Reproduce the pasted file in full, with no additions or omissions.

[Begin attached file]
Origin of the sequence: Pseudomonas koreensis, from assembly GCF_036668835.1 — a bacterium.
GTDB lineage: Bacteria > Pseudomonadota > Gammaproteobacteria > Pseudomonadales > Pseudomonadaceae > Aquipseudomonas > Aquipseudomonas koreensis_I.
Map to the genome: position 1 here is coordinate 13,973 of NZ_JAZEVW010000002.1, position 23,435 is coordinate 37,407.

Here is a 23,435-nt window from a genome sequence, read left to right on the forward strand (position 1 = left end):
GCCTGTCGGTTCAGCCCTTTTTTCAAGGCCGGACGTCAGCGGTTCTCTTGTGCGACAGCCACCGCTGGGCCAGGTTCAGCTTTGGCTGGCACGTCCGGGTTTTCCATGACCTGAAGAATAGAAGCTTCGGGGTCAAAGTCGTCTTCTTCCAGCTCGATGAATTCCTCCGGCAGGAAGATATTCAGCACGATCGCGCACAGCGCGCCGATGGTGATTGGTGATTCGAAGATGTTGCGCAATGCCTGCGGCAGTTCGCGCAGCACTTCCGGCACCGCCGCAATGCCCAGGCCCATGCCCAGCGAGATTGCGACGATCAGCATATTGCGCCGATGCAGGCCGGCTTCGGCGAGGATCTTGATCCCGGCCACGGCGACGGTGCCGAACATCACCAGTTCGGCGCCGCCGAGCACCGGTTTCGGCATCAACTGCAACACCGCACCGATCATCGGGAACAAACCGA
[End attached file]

Origin of the sequence: Pseudomonas koreensis, from assembly GCF_036668835.1 — a bacterium.
GTDB lineage: Bacteria > Pseudomonadota > Gammaproteobacteria > Pseudomonadales > Pseudomonadaceae > Aquipseudomonas > Aquipseudomonas koreensis_I.
Map to the genome: position 1 here is coordinate 13,973 of NZ_JAZEVW010000002.1, position 23,435 is coordinate 37,407.

Here is a 23,435-nt window from a genome sequence, read left to right on the forward strand (position 1 = left end):
GCCTGTCGGTTCAGCCCTTTTTTCAAGGCCGGACGTCAGCGGTTCTCTTGTGCGACAGCCACCGCTGGGCCAGGTTCAGCTTTGGCTGGCACGTCCGGGTTTTCCATGACCTGAAGAATAGAAGCTTCGGGGTCAAAGTCGTCTTCTTCCAGCTCGATGAATTCCTCCGGCAGGAAGATATTCAGCACGATCGCGCACAGCGCGCCGATGGTGATTGGTGATTCGAAGATGTTGCGCAATGCCTGCGGCAGTTCGCGCAGCACTTCCGGCACCGCCGCAATGCCCAGGCCCATGCCCAGCGAGATTGCGACGATCAGCATATTGCGCCGATGCAGGCCGGCTTCGGCGAGGATCTTGATCCCGGCCACGGCGACGGTGCCGAACATCACCAGTTCGGCGCCGCCGAGCACCGGTTTCGGCATCAACTGCAACACCGCACCGATCATCGGGAACAAACCGA